Landscaping, Gardening & Pest Control

Safe Environment Practices and Procedures

  • Gardeners
  • Homeowners
  • Landscapers

Problems

Landscaping and garden maintenance activities can be major contributors to ocean pollution. Soils, yard wastes, overwatering and garden chemicals become part of the urban runoff mix that winds its way through streets, gutters and storm drains before entering the ocean. Poorly functioning sprinklers and overwatering, for example, will increase the amount of pollutants flowing into storm drains. Fertilizers, pesticides and herbicides are chemicals that not only kill garden invaders, they also harm useful insects, poison fish and contaminate ground and ocean water when they are washed off lawns and landscaped areas. Leaves, grass clippings and tree trimmings that are swept or blown into the street and gutter are also ocean polluters. These wastes clog catch basins, increasing the risk of flooding on streets and carry garden chemicals into the ocean. As they decompose, they also absorb the oxygen fish need to survive.

Solutions

Best Management Practices (BMPs) such as handling, storing, and disposing of materials properly can prevent pollutants from entering the storm drains.

  • Protect stockpiles and materials from wind and rain by storing them under tarps or secured plastic sheeting.
  • Schedule grading and excavation projects for dry weather.
  • Use temporary check dams or ditches to divert runoff away from storm drains.
  • Prevent erosion by planting fast-growing annual and perennial grasses. These will shield and bind the soil.

Garden & Lawn Maintenance

  • Do not overwater. Conserve water by using irrigation practices such as drip irrigation, soaker hoses or micro-spray systems.
  • Recycle tree clippings and pruning waste.
  • Do not blow or rake leaves into the street, gutter or storm drains.
  • Use organic or non-toxic fertilizers.
  • Do not overfertilize and do not fertilize near ditches, streams or other water bodies.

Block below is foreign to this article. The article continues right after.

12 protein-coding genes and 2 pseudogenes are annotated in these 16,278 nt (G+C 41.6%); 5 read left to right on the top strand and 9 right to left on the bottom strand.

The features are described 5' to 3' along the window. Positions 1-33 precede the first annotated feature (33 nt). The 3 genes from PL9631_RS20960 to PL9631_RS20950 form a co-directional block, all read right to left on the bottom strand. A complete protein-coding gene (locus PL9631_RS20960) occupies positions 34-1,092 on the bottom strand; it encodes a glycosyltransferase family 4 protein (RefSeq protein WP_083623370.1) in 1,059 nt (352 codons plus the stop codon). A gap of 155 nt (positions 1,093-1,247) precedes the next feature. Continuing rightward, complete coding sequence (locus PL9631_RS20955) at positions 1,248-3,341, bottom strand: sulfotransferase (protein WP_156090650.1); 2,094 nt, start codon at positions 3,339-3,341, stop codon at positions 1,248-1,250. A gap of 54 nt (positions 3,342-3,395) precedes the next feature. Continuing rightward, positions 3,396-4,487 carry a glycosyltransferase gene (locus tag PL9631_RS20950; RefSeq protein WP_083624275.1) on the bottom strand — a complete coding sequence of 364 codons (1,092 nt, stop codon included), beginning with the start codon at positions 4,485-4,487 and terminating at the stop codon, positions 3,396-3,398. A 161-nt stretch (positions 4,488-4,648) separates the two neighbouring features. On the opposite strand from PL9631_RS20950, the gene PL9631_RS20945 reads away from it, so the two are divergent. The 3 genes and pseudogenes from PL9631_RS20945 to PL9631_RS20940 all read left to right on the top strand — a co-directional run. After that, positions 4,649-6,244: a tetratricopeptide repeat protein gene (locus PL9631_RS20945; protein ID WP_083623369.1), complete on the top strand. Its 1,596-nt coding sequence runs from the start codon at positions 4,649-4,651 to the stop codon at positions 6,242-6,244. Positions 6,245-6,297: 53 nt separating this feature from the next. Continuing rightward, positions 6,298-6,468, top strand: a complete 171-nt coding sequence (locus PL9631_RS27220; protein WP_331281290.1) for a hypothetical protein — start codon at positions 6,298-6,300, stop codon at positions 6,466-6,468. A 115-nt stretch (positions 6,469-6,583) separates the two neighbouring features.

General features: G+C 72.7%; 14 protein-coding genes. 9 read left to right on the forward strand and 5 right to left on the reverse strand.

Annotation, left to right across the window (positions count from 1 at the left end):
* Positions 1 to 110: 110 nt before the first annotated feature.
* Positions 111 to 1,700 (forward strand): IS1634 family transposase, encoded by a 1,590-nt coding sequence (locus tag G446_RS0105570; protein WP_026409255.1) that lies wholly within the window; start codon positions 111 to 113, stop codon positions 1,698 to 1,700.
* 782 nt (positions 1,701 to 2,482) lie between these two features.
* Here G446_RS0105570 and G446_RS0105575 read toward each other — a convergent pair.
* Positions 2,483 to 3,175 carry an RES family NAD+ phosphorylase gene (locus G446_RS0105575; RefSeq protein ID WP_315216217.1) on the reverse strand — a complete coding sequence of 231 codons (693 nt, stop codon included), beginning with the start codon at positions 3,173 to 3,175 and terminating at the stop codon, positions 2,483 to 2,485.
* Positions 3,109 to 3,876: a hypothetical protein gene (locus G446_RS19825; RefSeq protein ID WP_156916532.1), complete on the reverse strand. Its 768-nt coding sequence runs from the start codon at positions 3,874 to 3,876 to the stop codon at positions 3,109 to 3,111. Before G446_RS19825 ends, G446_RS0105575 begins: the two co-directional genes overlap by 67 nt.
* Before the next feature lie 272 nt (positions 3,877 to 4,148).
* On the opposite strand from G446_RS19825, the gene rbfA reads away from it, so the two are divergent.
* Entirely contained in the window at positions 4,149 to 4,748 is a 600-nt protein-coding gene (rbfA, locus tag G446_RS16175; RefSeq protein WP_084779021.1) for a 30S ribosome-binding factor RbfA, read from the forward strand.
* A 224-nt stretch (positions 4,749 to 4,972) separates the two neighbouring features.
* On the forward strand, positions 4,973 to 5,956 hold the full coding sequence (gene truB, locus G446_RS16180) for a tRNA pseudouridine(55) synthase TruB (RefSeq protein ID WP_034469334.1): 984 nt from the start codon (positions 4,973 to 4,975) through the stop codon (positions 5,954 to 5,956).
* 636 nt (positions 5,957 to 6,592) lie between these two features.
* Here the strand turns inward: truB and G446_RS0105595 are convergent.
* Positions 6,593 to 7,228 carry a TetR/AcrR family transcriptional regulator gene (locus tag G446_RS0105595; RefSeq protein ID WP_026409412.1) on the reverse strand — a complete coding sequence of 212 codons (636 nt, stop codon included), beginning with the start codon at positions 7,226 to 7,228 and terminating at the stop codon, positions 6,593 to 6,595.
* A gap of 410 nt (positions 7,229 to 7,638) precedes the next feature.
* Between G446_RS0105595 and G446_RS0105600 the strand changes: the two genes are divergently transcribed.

• Store pesticides, fertilizers and other chemicals in a covered area to prevent runoff.

Pesticide Alternatives 

The "chemicals-only" approach to pest control is only a temporary fix. A more common approach is needed for a long-term solution. It's called:  Integrated Pest Management (IPM). Plan your "IPM" strategy in this order:

  • Physical Controls
    • Barriers
    • Caulking Holes
    • Hand Picking
    • Traps
  • Biological Controls
    • Bacterial insecticides (e.g. bacillus thuringiensis kills Caterpillars)
    • Predatory insects (e.g. Green lacewings eat aphids)
  • Chemical Controls, Your Last Resort - Use these least-toxic products
    • Boric acid powder
    • Dehydrating dusts (e.g. silica gel)
    • Horticultural oils
    • Insecticidal soaps
    • Pyrethrum-based insecticides

Safe Substitutes for Pest Control

  • Ants - Place boric acid dust or hydramethylnon baits in problem areas,  cracks and insect walkways. Be sure it is inaccessible to children and  pets (it is a mild poison).
  • Caterpillars - When caterpillars are eating, apply products containing Bacillus thuringiensis to leaves.
  • Garden Aphids and Mites - Mix 1 tablespoon of liquid soap and 1 cup of vegetable oil. Add 1 teaspoon of this mixture to a cup of water and spray. (Oil may harm vegetable plants in the cabbage family.)  
  • Roaches - Apply boric acid dust to cracks and entry points (see ants above). Place bay leaves on pantry shelves.

If You Must Use Pesticides

Use a pesticide that is specifically designed to control your pest. The insect should be listed on the label. Approximately 90% of the insects on your lawn and garden are not harmful.

Read labels! Use only as directed. In their zeal to control the problem, many gardeners use pesticides at over 20 times the rate farmers do.

Pesticide Disposal

  • Commercial gardeners and landscapers can call 1-888-Clean LA (888-253-2652) to learn where they can properly dispose of gardening chemicals.
  • House toxics - such as pesticides, cleansers and motor oil - can pollute the ocean and poison groundwater if disposed of in storm drains or gutters or if they end up in landfills.
  • Residents can dispose of unused household toxics for free at a Household Hazardous Waste Roundup instead of dumping them into the sink, street, gutter or storm drain. For a list of upcoming roundups, call 1-888-CleanLA.
  • Rinse empty pesticide containers and use rinse water as you would the product. Dispose of empty rinsed containers in the trash.

Attend a Smart Gardening Workshop

LA County hosts Smart Gardening workshops in various cities. For a list of Smart Gardening.